All eyes were on Tom Brady — even though the New England Patriots quarterback didn’t do anything unusual.
A capacity crowd at Redskins training camp in Richmond welcomed the three-time Super Bowl champion passer with a roar when he started 11-on-11 drills Monday. There were plenty of Patriots fans lining the fields, but Redskins fans sensed something special, too.
Brady completed 5 of 6 in his first series against the Redskins’ starting defense, 2 of 3 with a deep touchdown in the next drive and 5 of 6 in the final series. Overall, Brady completed 12 of 15 with two drops and a score. Without a real pass rush — as quarterbacks aren’t touched in camp — Brady spread the field.
“Nothing’s better than Tom and Peyton [Manning],” Redskins cornerback DeAngelo Hall said. “Watch Tom’s demeanor in the huddle.”
Washington quarterback Robert Griffin III didn’t see Brady often, as they worked on opposite fields until team drills began. Griffin then stood behind the Patriots and watched Brady work — talking with offensive coordinator Sean McVay as if they saw something they might try.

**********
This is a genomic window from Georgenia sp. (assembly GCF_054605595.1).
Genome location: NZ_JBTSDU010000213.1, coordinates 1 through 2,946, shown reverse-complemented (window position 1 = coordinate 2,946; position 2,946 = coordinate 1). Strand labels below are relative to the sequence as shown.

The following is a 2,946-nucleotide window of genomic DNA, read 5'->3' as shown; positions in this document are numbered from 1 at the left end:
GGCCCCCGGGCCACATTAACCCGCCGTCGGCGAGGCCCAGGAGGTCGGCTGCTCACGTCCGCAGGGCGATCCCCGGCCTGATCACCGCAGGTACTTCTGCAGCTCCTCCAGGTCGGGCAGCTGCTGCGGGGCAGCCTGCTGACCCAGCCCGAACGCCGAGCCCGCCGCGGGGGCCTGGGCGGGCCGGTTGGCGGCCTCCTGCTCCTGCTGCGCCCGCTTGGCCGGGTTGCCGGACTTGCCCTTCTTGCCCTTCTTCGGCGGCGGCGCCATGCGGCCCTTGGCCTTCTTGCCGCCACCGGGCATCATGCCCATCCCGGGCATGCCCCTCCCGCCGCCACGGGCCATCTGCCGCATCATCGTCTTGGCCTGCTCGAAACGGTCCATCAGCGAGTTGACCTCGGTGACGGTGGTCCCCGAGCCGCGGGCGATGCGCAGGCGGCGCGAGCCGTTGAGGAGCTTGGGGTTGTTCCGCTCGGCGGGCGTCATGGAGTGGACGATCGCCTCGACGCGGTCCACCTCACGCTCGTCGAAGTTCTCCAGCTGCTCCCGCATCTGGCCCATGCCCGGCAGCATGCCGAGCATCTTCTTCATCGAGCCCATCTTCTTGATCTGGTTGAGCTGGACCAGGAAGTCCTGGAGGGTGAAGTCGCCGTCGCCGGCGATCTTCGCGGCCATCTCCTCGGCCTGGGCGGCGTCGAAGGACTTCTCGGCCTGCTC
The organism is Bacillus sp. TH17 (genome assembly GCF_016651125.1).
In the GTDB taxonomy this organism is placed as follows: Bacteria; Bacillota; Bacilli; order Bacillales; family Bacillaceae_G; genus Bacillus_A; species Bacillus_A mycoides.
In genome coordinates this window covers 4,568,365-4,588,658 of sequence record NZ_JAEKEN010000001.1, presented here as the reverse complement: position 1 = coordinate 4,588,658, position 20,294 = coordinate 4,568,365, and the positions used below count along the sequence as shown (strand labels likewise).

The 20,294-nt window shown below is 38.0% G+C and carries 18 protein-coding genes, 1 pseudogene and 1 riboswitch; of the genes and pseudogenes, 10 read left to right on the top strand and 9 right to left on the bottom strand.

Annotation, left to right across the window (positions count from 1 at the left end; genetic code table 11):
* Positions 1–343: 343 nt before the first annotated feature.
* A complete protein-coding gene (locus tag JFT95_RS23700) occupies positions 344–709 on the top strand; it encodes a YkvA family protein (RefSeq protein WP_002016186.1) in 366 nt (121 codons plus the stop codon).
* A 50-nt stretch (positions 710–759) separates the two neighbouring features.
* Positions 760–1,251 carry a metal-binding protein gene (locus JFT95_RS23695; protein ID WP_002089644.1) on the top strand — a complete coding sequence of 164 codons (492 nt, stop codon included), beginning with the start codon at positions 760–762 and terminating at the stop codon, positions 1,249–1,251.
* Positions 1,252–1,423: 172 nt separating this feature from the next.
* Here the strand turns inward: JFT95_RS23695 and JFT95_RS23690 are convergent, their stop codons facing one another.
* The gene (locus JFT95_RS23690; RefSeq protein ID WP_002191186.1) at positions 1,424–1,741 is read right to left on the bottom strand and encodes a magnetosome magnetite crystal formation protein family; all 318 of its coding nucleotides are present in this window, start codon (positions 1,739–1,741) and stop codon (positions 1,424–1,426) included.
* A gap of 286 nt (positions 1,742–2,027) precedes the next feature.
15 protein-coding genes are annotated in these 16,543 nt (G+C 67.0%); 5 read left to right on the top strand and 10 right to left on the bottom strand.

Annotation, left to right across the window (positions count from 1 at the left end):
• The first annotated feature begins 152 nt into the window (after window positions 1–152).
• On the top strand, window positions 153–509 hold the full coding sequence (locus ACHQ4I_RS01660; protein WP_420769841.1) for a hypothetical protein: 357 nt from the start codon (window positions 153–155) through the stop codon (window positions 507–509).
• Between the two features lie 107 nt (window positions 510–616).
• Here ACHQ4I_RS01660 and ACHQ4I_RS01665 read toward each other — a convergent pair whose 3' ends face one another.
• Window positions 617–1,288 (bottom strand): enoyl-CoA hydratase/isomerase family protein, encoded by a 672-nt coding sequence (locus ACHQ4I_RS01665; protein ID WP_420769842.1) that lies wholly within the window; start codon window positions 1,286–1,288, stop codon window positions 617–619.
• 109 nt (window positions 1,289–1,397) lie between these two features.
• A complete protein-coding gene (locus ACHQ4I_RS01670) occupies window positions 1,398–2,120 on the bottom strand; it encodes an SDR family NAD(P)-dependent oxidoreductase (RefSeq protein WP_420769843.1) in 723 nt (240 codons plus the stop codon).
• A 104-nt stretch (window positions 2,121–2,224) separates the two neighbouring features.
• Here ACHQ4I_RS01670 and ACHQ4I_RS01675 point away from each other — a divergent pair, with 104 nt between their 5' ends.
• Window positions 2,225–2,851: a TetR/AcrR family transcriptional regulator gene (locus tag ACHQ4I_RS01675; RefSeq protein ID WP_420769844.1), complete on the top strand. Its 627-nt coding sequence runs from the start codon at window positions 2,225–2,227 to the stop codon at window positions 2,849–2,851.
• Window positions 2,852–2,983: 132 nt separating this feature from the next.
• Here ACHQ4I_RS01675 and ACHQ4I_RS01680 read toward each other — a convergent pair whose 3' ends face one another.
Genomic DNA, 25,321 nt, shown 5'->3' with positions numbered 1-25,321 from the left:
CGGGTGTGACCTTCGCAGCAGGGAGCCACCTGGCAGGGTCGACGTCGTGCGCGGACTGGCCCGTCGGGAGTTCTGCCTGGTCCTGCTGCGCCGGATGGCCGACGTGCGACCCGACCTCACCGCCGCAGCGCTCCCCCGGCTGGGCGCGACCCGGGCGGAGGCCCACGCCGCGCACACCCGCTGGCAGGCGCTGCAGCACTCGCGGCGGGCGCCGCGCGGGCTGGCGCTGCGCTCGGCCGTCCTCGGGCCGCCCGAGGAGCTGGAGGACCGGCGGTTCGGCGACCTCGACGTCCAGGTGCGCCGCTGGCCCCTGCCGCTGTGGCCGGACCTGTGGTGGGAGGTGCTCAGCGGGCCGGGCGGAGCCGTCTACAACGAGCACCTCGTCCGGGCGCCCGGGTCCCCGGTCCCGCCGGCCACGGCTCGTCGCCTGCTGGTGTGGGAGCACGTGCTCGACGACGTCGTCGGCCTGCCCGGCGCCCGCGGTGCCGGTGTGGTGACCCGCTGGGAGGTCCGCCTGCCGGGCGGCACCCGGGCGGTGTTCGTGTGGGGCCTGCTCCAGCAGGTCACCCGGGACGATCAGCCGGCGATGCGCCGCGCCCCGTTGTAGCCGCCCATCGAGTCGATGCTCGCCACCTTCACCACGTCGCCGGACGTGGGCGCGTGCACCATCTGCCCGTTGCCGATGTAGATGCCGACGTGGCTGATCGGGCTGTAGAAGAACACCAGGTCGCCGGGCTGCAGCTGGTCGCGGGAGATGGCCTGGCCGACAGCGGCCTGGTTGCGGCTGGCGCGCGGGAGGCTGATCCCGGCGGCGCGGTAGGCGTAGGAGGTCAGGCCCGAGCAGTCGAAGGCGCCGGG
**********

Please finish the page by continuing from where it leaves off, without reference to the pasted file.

Griffin didn’t lose the home fans to Brady, though, throwing long balls to DeSean Jackson and Jordan Reed. The option run that worked well twice last week against his teammates was stoned by the Patriots, though.
Mostly, the two teams kept to themselves. It was the same drills in the same fashion — only occasionally going against a different opponent. Perhaps the lone intense moment came when the Redskins’ offensive linemen faced off against the Patriots’ defensive linemen. The drill surely left Washington guard Spencer Long with a sore throat when a New England defender grabbed him high.
This is Redskins defensive lineman Kedric Golston’s ninth season in Washington, so he was interested in seeing another team’s approach to training camp.
“We’re just trying to see their tempo and how they run their systems,” Golston said. “It’s just business as usual.”
As for deciphering how well the team did against anyone not named Brady, Washington left tackle Trent Williams echoed several teammates’ uncertainty. The Redskins didn’t game-plan these practices against the Patriots.
“We didn’t scout them or anything so we were going out there blind,” Williams said. “We run basic stuff.”
The Redskins saw evidence that an elite NFL team does the same things they do — just better. It’s not a hard lesson to learn.
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